So how many discouraged workers are there? Actually, the same survey that is used to count the unemployed can also be used to count "discouraged workers." In fact, BLS counts "discouraged" workers as one of two parts of an overall group of people who are Marginally attached to the labor force.
Within the overall category of "marginally attached," the first subcategory of "discouraged" workers "includes those who did not actively look for work in the prior 4 weeks for reasons such as thinks no work available, could not find work, lacks schooling or training, employer thinks too young or old, and other types of discrimination." The other subcategory of "other persons marginally attached to the labor force ... includes those who did not actively look for work in the prior 4 weeks for such reasons as school or family responsibilities, ill health, and transportation problems, as well as a number for whom reason for non-participation was not determined."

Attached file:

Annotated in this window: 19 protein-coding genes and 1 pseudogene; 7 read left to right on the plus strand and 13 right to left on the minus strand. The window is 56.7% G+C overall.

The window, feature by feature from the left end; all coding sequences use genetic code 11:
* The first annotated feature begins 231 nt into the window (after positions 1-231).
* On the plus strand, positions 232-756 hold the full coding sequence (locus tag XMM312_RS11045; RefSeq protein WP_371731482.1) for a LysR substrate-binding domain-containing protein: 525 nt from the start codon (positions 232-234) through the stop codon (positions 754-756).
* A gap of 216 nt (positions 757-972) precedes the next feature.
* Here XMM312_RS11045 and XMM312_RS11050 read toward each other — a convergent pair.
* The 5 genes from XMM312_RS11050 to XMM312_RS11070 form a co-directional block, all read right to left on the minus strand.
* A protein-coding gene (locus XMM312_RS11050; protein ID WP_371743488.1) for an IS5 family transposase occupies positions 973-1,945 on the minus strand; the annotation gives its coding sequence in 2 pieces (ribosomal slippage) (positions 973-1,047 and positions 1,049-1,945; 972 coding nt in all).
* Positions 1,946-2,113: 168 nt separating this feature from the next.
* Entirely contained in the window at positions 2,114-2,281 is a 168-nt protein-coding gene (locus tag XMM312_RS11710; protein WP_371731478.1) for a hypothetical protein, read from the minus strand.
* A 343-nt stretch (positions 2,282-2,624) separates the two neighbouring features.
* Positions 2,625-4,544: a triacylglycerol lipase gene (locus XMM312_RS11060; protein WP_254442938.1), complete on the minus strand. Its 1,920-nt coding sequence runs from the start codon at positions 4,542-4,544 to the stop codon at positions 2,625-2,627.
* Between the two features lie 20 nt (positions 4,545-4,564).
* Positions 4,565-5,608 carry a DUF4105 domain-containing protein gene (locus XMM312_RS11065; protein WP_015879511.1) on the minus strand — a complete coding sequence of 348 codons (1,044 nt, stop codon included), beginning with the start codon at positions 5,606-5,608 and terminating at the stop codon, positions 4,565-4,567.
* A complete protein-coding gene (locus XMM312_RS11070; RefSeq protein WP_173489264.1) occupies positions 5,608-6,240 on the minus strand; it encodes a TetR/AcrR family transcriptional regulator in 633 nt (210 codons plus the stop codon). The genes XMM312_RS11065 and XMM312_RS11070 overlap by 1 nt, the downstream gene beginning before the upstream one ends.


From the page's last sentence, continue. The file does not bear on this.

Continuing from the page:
The top (blue) line shows the marginally attached. The bottom (red) line shows those who are discouraged. From Taylor: There were 865,000 "discouraged" workers in March 2012, and 2,352,000 in the total "marginally attached" category. Thus, if one wanted a broader picture of the labor market including both those officially classified as unemployed along with the discouraged, the total number of people in these two categories would have been would have been about 7% higher than official unemployment alone, at 13,565,000. If one wanted a broader picture of the labor market including both the unemployed and all of the "marginally attached," the total would have been 18% higher than official unemployment alone, at 15,052,000.
OK, let's move on.
Retiring Baby Boomers